“White man’s justice” in Detroit courts has again been offered to members of the city’s hip community, the Fifth Estate learned this week in two separate reports from Detroit longhairs.
“White man’s justice” is that peculiar form of legal blindness which punishes black people equally and allows errant white middle-class youths the chance to redeem themselves in the eyes of their society. It is evident usually in marijuana cases, where hippies are offered probation and a fine in exchange for going straight, i.e. cutting their hair, putting on decent clothes, and returning to school or a job. The alternative, of course, is a quick lock-up.
Pun Plamondon, proprietor of the 100 Camels Bookstore on Plum Street and a full-time Trans-Love worker, was arrested by two Narcotics Bureau patrolmen in plain clothes on Plum Street early in July. He was charged with driving without a license after a search of person and automobile turned up no grass.
Pun had been out of the car five minutes when the police arrived. He was taken to Beaubien Station and released three hours later when Trans-Love posted a $50 bond.
In court September 5th to plead for a postponement of his case until his redeemed driver’s license arrived from Lansing, Plamondon’s Neighborhood Legal Services attorney advised him to plead guilty to the charge since he had learned that the two patrolmen would tell the court that they had observed Pun making a U-turn on one—way Plum Street in order to get the conviction. Following the lawyer’s advice, Plamondon pleaded guilty and was subjected to a lecture from Traffic Court Judge Richard Maher that went like this:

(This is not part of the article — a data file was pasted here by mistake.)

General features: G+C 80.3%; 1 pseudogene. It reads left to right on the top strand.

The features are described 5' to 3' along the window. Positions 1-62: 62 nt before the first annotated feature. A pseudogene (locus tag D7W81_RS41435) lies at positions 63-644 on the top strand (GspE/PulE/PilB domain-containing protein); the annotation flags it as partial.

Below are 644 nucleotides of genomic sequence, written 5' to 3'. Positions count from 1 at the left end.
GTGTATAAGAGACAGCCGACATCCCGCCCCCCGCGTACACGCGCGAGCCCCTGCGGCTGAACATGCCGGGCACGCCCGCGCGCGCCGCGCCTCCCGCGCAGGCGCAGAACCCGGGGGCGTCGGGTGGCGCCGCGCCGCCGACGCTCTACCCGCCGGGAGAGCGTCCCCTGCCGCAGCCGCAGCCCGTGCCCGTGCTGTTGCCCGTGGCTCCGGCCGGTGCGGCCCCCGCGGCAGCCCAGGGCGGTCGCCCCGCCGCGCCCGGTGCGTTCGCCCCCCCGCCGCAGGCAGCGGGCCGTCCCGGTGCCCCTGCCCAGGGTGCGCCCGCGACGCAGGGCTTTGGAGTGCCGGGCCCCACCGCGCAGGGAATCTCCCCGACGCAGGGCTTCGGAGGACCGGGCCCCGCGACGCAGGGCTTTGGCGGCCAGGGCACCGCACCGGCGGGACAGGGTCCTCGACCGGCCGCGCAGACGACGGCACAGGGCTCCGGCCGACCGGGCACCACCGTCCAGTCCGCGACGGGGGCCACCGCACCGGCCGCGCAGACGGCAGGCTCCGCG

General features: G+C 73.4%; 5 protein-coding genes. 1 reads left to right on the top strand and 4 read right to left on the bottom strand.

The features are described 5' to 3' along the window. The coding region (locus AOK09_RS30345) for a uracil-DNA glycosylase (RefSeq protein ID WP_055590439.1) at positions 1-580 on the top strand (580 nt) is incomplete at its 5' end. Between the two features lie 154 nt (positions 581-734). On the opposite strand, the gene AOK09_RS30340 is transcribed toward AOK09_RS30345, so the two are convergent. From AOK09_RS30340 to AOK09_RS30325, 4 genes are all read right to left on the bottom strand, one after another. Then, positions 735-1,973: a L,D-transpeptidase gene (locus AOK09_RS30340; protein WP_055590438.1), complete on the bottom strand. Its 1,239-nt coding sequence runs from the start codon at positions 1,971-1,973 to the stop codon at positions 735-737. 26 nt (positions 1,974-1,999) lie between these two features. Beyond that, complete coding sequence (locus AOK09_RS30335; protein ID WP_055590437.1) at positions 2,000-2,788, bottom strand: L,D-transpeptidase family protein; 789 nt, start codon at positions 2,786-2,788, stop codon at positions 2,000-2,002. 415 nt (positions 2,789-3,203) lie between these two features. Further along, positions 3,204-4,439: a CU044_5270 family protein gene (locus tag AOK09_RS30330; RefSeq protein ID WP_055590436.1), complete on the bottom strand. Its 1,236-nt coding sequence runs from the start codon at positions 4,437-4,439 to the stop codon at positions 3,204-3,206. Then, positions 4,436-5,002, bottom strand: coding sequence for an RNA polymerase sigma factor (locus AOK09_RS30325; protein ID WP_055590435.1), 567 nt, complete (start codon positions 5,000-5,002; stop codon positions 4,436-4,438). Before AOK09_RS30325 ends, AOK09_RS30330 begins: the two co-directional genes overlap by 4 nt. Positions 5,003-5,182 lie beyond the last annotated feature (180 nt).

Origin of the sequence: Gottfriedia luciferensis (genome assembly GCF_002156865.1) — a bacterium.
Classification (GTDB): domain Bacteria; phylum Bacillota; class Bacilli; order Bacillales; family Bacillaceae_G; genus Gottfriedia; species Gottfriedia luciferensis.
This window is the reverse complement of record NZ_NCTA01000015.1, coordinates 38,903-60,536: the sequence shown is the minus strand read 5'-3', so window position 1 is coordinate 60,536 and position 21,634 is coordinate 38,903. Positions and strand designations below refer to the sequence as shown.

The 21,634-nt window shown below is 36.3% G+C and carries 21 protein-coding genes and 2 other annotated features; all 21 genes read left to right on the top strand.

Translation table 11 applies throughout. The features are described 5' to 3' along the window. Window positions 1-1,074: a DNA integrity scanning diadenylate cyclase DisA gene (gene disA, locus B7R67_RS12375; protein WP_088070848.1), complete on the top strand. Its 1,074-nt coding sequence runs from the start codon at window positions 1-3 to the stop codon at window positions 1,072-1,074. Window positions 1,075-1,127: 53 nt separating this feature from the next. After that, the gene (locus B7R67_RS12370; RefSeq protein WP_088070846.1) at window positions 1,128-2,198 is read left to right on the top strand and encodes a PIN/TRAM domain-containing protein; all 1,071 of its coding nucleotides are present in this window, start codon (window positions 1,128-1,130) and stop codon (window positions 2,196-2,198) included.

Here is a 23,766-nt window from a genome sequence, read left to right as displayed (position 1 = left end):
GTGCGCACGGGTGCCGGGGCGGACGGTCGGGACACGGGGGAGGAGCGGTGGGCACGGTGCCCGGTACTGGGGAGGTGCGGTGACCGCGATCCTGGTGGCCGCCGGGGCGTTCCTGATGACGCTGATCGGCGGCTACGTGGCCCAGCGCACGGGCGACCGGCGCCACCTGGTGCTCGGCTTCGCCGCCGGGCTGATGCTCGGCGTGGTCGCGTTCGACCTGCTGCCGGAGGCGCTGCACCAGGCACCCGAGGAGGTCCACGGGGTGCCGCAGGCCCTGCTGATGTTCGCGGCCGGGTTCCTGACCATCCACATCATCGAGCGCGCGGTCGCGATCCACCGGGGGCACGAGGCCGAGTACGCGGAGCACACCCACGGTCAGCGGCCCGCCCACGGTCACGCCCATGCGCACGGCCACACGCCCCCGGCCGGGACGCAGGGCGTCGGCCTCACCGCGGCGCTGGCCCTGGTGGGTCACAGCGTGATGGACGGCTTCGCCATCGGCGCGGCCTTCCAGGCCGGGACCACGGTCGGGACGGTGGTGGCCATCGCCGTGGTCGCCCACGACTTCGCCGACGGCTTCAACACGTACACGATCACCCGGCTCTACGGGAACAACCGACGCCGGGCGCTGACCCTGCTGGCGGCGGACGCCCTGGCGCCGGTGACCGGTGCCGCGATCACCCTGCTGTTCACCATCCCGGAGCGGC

Maher: Are you an actor?
Pun: No, sir.
Maher: Then why all the hair?
Pun: It grows that way, sir.
Maher: Well, son, I’ll tell you what: you cut your hair and shave and I’ll give you a suspended sentence.
Pun: I don’t see what hair has to do with law and order.
Maher: That’s where you’re wrong, son, that’s where you’re wrong.
When Pun turned down the judge’s offer he was sentenced to a $50 fine or ten days in the House of Correction. He had relinquished his right to appeal by pleading guilty and had to pay the fine.
On the same day, Dave Ennest appeared before Judge Robert P. Van Wiemeersch in Harper Woods Municipal Court on a charge of disorderly person, a low misdemeanor. Ennest was standing on the sidewalk at the Eastland Shopping Center one evening in August when he was ordered by a private guard to move on. When he refused to obey the officer’s command he was ticketed with the “disorderly person” charge.
In Judge Van Wiemeersch’s courtroom Ennest was told to go home and get his hair cut before coming to be tried on the charge. The judge confiscated a tin sheriff’s badge Ennest had pinned to his shirt and told him that he would be found guilty and punished if he came back without a haircut, but could have his case dismissed if he would just go along with the program. Ennest was still wondering at press-time if his hair was worth it.